Thursday, February 15, 2018

Suriname Travel Tips

Hotels, restaurants, getting there and around. Insider travel tips for Suriname in South America.

View of Paramaribo from the Clock Tower - Suriname Travel Tips


KLM flies to Paramaribo from Amsterdam. Caribbean Airlines from Port of Spain. Fly All Way from Curaçao and Santiago de Cuba. Gol from Belem. Insel Air from Curaçao. Surinam Airways from Amsterdam, Aruba, Belém, Cayenne, Curaçao, Georgetown–Cheddi Jagan, Miami and Port of Spain.


Combining Suriname with Guyana is a popular option and all the operators above offer bolt-on options. Alternatively, you might consider a visit to French Guiana. Although more expensive, there are the remarkable, and strangely beautiful, former penal settlements.


In Paramaribo, you can hire a bicycle for about USD 10 a day. However, beyond the city, there are few roads (effectively, one along the coast and one into the interior). On these, minibuses (or 'wagis’) are plentiful and cheap (no more than USD 10). A taxi from Paramaribo to the border with French Guiana can arranged from around USD 50 (be prepared to bargain). All other transportation is by small plane.

Visits to the maroons are best arranged through an operator.

In the Saramaka’s territory, a stay at the Awarradam lodge, costs around USD 460 for three nights, including flights. This trip can be arranged locally through the government agency METS.

A trip up the River Marowijne (to Paramaccaner territory) can also be arranged locally through Blue Frog Travel. A four-day tour costs from USD 290, including transfer to the river at Albina and all food and accommodation at the Loka Loka resort.


Suriname is tropical and has high temperatures year round (average temperature is 80F/27C). The heat is most intense from August to October. The main wet season is from late April to early August, with another from late December to late January.


Don’t miss Paramaribo’s Fort Zeelandia, which was begun by the British in the 1650s. For a more recent star fort, visit New Amsterdam in the river mouth. Admission to both costs a few pounds.
Nearby are the Commewijne plantations. In the 1700s, they were among the most prosperous agricultural lands in the world. Today, of the hundreds of great mansions, only a few survive.
Despite the ever-present reminders of slavery (only abolished here in 1870), it’s a beautiful world of mangrove, forest and lush farmland. For tours, consult METS (see “Getting Around”).

Best known for its turtles, Galibi is an Amerindian village at the mouth of the Marowijne river. It’s home to 750 Kalinja Amerindians, who live mainly by fishing. There’s also a beautiful sandy beach, and in the laying season (February-August) the sea-turtles come here to nest and lay their eggs.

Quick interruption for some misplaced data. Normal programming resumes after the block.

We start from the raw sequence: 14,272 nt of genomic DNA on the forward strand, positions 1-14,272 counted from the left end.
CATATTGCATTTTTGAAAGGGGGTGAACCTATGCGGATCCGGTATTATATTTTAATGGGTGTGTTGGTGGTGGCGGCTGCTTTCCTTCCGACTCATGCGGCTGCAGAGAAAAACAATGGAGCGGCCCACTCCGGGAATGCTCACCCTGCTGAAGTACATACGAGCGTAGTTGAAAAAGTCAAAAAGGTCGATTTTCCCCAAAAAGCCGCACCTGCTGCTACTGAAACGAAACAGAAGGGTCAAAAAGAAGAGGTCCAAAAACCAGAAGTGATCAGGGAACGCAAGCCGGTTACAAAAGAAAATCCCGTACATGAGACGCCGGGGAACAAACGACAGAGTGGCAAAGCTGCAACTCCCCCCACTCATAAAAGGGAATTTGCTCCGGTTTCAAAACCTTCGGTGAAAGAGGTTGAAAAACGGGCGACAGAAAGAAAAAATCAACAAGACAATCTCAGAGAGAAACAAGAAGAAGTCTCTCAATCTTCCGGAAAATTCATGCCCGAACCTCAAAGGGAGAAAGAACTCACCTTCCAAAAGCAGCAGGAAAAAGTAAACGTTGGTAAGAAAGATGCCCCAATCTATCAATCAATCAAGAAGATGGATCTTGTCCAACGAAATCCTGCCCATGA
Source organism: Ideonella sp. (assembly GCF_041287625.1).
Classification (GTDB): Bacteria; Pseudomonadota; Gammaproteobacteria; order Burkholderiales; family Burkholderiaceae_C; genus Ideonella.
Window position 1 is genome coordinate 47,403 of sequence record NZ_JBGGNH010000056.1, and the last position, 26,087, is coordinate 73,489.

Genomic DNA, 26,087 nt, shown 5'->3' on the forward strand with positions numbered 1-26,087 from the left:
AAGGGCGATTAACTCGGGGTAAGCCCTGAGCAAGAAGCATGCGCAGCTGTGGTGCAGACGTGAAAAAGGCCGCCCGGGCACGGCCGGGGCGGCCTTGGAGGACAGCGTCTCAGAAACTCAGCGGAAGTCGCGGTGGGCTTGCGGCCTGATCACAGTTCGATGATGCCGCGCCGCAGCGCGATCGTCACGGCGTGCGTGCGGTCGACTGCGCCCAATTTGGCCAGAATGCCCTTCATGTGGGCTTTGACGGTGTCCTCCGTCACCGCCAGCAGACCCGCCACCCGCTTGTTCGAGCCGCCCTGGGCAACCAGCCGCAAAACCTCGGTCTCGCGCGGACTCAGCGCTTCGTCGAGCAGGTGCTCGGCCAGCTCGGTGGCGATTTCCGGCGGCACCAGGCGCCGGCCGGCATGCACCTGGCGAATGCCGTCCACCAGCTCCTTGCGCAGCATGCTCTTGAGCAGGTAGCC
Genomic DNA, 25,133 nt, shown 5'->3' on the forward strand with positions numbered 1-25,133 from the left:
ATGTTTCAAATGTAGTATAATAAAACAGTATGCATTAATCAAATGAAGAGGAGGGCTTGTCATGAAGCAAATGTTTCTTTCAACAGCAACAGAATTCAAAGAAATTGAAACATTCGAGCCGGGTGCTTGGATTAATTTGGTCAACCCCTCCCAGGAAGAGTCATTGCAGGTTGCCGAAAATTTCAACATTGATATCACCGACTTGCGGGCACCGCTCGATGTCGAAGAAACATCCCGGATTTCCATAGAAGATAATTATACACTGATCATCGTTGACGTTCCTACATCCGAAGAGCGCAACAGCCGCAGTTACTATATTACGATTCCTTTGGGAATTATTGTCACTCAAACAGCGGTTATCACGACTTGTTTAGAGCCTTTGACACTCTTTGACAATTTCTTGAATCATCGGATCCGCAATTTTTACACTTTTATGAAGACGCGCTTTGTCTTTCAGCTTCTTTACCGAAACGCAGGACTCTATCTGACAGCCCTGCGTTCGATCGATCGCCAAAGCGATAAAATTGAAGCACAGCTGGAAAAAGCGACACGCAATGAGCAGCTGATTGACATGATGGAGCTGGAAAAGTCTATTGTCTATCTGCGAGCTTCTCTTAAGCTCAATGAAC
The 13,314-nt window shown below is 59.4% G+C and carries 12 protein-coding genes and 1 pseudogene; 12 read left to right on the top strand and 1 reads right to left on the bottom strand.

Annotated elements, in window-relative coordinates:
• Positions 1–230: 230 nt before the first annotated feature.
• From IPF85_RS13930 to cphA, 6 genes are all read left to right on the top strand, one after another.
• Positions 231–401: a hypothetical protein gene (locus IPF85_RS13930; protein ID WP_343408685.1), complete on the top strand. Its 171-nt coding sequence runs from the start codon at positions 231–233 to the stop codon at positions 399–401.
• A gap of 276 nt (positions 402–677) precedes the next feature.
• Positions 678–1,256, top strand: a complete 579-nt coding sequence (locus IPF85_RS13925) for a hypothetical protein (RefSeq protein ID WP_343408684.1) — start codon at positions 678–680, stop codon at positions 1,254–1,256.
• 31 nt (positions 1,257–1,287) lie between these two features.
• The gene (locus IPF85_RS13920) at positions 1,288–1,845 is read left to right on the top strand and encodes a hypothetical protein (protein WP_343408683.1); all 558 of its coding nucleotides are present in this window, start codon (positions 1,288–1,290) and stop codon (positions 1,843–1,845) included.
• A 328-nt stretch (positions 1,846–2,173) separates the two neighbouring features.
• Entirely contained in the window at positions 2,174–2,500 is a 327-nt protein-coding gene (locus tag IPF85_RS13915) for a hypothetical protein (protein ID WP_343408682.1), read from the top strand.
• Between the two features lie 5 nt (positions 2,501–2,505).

The Brownsberg nature reserve, 80 miles (130km) from Paramaribo, can be reached either by tour bus or by plane. Set at a height of 1,640ft (500m), it’s a fabulous introduction to the flora and fauna of the Guianas. From the Mazaroni plateau there’s a remarkable view over a vast area of flooded forest, the Brokopondo Lake. At the far west end of the country, bordering Guyana, Nieuw Nickerie was developed by the British in the Napoleonic War.

Today, it’s a pleasing Dutch colonial town, criss-crossed with canals, and the centre of the rice industry. Nearby is Bigi Pan, a protected nature area and home to numerous coastal birds such as the delightful red Ibis.


As with all the Guianas, there’s the usual array of skins and framed butterflies but exporting or importing these may be illegal (and Amerindian necklaces often contain jaguar teeth, which can land you in trouble). A better bet is the maroon art to be found in Paramaribo at Readytex, Maagdenstraat 44 (


The best guide is the South American Handbook 2010 (Footprint). There is also a local guidebook for business travellers, The Guide (Suriname Business Advisory), but it’s short on practical information for leisure visitors (USD 3). For a scene-setting read on the plane, try The Middle Passage by V S Naipaul.


A wide range of tastes are catered for, generally reflecting the country’s varied cultural heritage. Among the most popular local dishes are olie bollen (oily bread), pom (yam), bami kip (chicken noodles), and pinda soep with tom tom (peanut soup with plantain). The main alcoholic drink is beer (Parbo) which is excellent. The rum is also good but wine is expensive. In the maroon areas, the lodges tend to provide western food. The food of the maroons is simple forest fare, with cassava as its staple.

Jasmine: Good, reasonable Indian cuisine across from Hotel Torarica (85b Kleine Dwarsstraat; 473558).

The Sidewalk Café ’t Vat: Opposite the Torarica Hotel and popular with Dutch tourists; excellent bar food and beer.

De Waag: More upmarket establishment on the Waterkant. Nearby, the food stalls along the river wall are lively and picturesque, and serve good local dishes, freshly cooked, for only a few pounds a serving (474514).


Arrangements for staying at Awarradam and Loka Loka can be made through Wilderness Explorers (see “Packages”), or locally through METS. The accommodation at the resorts is picturesque but basic, and the food simple but good. Also, at Kajana, in the Saramaka area, there is a guesthouse, called Kosindo (884 1273).